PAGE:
Some traders that employ this strategy to make some profits from pullbacks while maintaining their main positions in the trend direction. Countertrend strategies use momentum indicators, trading ranges, and candlestick patterns to spot possible points to enter the market. It is, however, necessary that traders who use this method should be cautious that the can resume its current trend at any moment without a warning. Thus, proper risk management techniques such as stop-loss orders and minimal position sizes should be employed when trading using this strategy to limit losses.

How to develop and trade the counter trend strategy

Before you think of trading using this strategy, you must first know the market you’re going to trade. Second, you should have a trading plan and also determine what indicators you are going to use and your rules for entry and exit.

You can use momentum indicators such as the Relative Strength Index (RSI), Stochastic, Moving Averages, CCI, or the Williams % R, with price support and resistance areas to spot high probability reversal points.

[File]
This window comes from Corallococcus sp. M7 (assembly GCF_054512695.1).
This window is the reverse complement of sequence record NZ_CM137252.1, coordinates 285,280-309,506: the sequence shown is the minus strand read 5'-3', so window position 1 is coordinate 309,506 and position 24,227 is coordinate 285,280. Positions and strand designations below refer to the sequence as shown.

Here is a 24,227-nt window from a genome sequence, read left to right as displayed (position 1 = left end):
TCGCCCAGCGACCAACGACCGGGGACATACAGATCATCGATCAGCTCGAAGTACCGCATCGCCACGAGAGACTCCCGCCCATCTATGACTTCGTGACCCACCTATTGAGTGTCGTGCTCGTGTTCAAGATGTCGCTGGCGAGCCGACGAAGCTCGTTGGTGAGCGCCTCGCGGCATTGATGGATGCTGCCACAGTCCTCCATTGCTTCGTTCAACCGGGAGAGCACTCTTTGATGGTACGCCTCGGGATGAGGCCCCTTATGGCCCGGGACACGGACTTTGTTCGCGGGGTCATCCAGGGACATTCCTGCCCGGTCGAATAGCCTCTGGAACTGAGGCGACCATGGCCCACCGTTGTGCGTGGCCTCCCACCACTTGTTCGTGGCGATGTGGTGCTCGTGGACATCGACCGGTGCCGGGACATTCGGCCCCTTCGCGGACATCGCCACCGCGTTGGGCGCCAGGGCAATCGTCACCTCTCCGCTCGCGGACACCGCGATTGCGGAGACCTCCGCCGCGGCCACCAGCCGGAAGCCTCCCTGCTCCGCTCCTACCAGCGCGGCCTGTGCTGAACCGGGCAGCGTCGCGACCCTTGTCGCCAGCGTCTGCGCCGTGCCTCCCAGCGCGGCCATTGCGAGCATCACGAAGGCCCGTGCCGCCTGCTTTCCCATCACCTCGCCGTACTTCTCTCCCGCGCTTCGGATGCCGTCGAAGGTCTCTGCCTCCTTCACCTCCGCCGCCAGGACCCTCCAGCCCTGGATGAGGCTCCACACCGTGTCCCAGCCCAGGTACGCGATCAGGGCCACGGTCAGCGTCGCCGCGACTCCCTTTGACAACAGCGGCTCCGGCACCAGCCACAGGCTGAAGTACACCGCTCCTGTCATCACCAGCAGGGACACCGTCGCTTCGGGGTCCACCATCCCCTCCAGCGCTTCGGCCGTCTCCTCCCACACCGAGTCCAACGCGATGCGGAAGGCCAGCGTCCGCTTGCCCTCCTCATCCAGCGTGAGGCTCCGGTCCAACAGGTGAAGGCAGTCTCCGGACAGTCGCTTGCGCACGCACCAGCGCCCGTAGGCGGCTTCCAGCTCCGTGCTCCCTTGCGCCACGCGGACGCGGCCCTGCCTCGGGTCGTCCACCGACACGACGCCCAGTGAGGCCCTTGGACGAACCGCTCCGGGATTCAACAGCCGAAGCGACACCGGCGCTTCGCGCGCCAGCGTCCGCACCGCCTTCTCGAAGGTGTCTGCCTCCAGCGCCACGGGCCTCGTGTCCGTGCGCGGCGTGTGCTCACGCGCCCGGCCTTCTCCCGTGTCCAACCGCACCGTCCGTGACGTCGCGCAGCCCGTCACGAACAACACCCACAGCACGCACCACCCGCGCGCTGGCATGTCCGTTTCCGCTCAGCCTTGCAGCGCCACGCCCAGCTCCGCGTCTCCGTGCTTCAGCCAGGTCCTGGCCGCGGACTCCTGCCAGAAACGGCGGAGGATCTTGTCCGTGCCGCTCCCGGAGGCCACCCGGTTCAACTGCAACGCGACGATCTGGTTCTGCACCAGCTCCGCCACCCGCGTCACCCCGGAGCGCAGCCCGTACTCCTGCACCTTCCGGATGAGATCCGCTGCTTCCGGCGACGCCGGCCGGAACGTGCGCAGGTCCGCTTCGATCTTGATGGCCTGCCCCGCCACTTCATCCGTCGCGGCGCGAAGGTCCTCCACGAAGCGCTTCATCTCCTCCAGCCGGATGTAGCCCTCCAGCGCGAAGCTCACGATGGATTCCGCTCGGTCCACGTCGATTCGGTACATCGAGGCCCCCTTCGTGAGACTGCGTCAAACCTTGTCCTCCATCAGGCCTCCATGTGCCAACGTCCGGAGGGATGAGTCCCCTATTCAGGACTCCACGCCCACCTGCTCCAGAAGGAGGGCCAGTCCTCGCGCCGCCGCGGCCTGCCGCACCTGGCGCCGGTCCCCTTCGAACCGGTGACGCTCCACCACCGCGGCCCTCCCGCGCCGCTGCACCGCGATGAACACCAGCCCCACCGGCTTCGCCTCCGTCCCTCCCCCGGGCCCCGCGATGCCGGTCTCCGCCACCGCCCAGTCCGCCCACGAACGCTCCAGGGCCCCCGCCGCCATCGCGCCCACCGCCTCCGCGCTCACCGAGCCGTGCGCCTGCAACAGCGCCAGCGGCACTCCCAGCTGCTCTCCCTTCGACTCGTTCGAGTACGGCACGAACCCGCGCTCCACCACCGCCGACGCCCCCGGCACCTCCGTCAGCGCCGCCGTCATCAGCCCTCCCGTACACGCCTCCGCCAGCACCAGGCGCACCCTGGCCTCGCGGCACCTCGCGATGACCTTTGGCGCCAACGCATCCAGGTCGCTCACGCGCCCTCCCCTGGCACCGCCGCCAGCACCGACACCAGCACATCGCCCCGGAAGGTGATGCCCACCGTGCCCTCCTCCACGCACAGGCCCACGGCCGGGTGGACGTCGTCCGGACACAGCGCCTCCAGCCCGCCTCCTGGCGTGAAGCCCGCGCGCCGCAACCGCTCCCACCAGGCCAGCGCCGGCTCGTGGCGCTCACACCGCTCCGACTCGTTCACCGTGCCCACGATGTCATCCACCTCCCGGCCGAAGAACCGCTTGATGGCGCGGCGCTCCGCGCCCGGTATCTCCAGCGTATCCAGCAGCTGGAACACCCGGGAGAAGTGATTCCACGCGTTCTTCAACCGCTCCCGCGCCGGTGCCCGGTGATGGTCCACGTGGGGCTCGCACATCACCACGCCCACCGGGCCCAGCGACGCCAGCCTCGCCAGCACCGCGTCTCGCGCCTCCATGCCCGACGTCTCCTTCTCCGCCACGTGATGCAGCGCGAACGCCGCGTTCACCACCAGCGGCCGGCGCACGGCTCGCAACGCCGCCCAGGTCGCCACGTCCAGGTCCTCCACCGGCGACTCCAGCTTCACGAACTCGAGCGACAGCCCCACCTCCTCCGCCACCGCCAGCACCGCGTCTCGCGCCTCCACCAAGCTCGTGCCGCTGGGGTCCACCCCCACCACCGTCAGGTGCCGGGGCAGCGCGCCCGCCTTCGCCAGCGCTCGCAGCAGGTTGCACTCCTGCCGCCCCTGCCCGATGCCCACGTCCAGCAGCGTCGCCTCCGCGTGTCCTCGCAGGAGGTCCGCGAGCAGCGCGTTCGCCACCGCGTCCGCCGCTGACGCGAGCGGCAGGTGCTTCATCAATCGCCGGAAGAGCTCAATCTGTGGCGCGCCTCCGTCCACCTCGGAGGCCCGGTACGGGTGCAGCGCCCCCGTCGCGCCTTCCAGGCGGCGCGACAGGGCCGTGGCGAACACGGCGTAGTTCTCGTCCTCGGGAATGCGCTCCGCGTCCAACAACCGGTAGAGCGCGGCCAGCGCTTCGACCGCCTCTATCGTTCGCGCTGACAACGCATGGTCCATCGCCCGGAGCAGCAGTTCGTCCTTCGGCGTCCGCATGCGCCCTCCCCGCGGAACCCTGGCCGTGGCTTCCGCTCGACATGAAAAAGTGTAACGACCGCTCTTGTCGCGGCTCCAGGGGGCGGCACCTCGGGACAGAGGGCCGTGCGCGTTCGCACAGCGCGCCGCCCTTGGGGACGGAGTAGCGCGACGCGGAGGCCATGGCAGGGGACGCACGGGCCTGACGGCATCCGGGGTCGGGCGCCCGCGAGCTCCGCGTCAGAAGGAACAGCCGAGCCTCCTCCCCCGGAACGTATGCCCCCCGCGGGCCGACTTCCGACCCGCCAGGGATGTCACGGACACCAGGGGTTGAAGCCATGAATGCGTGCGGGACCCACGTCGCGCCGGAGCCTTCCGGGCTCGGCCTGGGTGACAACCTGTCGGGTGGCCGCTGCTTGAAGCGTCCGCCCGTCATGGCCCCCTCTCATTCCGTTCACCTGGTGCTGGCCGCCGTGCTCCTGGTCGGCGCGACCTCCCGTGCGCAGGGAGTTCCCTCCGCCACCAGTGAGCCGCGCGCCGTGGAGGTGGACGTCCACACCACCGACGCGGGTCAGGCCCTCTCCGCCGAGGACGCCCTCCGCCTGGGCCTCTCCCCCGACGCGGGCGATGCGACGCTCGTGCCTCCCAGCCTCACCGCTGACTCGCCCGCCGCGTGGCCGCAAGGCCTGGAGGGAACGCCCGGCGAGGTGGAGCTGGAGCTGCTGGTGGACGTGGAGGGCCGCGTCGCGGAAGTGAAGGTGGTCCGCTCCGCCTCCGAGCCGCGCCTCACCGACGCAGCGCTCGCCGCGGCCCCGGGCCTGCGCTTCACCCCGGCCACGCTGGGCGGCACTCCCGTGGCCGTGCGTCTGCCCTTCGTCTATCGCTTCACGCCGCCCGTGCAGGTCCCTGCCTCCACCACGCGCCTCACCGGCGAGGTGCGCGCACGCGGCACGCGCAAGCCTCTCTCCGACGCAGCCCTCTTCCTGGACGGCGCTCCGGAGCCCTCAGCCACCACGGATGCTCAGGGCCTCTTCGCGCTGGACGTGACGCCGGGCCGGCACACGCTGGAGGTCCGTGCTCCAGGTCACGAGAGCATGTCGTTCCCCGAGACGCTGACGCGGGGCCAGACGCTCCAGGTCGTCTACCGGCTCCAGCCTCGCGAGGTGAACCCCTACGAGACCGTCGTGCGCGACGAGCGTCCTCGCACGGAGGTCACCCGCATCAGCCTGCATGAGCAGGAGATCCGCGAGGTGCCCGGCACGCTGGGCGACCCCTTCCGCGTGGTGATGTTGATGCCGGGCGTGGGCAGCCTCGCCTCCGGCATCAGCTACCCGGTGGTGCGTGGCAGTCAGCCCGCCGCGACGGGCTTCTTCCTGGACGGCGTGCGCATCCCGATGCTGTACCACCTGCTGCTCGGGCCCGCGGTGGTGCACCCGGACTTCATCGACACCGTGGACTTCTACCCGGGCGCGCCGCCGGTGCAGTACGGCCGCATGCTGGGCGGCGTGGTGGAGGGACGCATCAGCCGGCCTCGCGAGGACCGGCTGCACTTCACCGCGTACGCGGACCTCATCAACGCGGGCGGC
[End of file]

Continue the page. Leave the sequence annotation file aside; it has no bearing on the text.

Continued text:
For instance, you may sell a security if it hits resistance at a 52-week high and the Stochastic is at the overbought region above 80. Also, you can open a position to buy when stochastic is below 20.

Below are some steps to take when using the counter-trend strategy:

  • Define your reference point: You should know what you’re looking at on the chart as a point of reference. For example, it could be an all-time high or low, a 52-week high or low, or a multi-year high or low, key support and resistance levels. You must have a point of reference that you can look to.
  • A strong move towards your point of reference: Let say you trade commodities, for instance, Gold, and maybe price had declined to an all-time low to $1400, and then it had an 800 pips rally and then pull back again towards the $1400 price level. You want the price move towards that level to be as aggressive as possible with long bearish candles. The more bearish the market is, the more significant the momentum is, and the better because this move usually goads short traders to sell the pullback. When the price breaks below the $1400 level which is an all-time low, this will be a point of interest to many traders. Most of the traders at this point will short the market below this point. This is the mentality of most traders around the world as they keep an eye on this bearish price action on the charts. But here’s where this gets interesting, in most cases, this is a trap most traders fall into. As soon as price breaks a major support line, they go head-on and short it and this happens next… A fake breakout!